Since its inception in 2015, the camp has exploded from just 32 students to hundreds. The league has grown from a handful of schools to nearly 50, all of them public schools in Washington and nearby Prince George’s County, Md.
About 30 cities, including Baltimore, New York and Chicago, have urban debate leagues. (Detroit’s urban debate camp starts this week.) The leagues aim to bring debate to disadvantaged populations. The Washington league, which hosts tournaments during the school year, lowers barriers to participation, providing coaching resources and transportation to competitions. The camp, which is free, serves every attendee daily breakfast and lunch.
“We will never make the kids pay anything,” said Norman J. Ornstein, a resident scholar at the American Enterprise Institute, whose foundation funds the camp. In 2015, Mr. Ornstein and his wife, Judy, started the foundation in memory of their son, Matthew, a former policy debate champion who died of accidental carbon monoxide poisoning. The camp bears his name. Including facilities costs, payment for staff members and food, this year’s price tag approached $100,000, Mr. Ornstein said.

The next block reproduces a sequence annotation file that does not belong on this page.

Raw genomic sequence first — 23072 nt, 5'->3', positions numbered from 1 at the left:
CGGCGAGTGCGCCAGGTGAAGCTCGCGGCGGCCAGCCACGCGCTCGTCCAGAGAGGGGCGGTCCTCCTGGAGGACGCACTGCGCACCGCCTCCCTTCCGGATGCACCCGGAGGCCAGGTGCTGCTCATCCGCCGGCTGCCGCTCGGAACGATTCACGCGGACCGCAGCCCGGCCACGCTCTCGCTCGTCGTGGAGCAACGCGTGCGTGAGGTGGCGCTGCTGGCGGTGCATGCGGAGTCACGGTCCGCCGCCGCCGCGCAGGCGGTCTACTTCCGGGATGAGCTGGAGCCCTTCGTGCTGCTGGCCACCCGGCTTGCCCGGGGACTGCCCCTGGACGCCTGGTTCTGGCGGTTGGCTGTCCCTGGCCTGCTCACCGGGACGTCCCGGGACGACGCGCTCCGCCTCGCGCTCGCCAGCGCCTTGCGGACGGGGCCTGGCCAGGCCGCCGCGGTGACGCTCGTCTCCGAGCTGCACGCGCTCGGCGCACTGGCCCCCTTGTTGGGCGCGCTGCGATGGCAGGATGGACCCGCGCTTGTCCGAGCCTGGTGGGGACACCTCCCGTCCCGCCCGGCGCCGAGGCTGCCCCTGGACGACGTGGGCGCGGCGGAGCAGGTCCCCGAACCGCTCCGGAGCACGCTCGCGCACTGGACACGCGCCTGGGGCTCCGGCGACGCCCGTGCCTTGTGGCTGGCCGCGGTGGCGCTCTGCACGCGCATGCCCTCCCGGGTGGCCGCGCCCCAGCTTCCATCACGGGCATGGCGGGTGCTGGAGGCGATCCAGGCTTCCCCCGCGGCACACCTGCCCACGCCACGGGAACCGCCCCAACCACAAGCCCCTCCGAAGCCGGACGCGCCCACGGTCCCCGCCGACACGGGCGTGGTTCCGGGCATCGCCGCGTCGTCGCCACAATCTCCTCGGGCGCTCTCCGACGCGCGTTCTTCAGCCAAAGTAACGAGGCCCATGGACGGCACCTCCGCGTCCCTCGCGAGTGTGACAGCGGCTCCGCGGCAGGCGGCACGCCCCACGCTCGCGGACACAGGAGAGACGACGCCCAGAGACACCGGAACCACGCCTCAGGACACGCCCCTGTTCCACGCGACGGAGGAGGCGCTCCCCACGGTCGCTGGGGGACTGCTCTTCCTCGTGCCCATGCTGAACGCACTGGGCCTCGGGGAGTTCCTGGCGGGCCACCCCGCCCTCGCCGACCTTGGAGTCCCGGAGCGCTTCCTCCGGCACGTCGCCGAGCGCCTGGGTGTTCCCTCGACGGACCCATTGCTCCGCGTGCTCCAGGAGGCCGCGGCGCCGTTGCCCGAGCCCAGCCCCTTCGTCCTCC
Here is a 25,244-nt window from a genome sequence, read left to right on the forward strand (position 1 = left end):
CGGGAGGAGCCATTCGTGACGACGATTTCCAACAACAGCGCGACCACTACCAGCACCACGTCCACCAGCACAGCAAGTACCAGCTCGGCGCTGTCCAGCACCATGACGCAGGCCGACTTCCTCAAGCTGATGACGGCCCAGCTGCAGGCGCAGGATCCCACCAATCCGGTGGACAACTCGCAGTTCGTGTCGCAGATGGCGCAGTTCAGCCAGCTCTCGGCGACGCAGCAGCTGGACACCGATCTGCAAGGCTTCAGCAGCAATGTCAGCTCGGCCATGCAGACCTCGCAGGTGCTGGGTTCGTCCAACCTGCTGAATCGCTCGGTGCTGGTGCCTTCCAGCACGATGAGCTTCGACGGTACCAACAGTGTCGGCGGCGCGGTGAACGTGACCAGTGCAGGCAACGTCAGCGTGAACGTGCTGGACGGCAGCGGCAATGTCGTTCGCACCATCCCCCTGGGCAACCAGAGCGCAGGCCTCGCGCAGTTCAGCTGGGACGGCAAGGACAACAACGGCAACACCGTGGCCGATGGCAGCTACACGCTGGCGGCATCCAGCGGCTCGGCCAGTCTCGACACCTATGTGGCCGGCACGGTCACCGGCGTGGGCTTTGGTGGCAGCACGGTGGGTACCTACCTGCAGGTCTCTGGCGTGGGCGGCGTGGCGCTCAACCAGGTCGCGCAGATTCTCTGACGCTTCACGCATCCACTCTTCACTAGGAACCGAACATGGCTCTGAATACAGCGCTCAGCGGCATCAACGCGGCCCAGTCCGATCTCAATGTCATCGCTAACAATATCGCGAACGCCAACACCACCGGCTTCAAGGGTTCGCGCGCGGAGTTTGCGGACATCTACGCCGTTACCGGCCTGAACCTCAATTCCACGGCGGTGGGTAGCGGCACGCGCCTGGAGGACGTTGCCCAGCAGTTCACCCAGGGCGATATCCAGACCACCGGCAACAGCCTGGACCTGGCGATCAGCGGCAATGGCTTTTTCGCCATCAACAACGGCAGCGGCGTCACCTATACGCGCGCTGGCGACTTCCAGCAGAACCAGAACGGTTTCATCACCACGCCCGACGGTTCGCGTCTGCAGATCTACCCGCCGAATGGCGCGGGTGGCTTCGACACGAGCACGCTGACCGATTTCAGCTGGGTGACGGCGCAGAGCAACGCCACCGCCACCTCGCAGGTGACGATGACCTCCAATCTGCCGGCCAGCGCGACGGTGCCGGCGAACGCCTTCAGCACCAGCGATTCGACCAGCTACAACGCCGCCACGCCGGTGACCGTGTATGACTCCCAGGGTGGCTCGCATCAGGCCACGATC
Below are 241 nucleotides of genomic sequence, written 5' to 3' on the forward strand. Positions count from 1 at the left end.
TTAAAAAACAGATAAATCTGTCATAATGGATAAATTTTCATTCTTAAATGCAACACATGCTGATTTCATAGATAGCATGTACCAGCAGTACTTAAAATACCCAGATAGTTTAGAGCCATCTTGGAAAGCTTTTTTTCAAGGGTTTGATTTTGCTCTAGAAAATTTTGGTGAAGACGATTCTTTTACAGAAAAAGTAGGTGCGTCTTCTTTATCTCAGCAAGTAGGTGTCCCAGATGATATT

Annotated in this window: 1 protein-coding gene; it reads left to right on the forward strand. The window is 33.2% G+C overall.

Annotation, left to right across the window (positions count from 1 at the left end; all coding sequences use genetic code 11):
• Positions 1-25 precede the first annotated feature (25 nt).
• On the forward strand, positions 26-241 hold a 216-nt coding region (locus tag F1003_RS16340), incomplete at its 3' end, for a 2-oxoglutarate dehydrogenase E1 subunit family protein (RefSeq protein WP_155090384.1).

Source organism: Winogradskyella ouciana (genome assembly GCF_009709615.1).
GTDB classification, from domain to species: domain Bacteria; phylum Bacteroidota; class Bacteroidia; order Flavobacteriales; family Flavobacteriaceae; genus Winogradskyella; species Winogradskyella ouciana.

Being in Washington also has its advantages: Volunteer judges have included Capitol Hill staff members, a Secret Service agent and other government employees. On Friday, at the close of a campwide tournament, Mr. Ornstein read from letters addressed to the students from Barack Obama and Hillary Clinton. (High school debate “set me up for success in college, law school, in advocacy and law practice, politics, public service, and, of course, winning arguments with my husband!” Mrs. Clinton wrote.)
For some campers, studying the presidential contests made debate more relatable. “It’s cool to see that debating can be a real-life skill. It can persuade a lot of people,” said Shabad Singh, 12, who played Ms. Harris in her lab on Thursday.
Others find value defending multiple perspectives and watching the candidates present competing ideas. “It’s good to see your opinions played out on a larger scale,” said Paola Almendarez, 15. “Because some people, and I would include myself in this, are so locked into what they think is right.”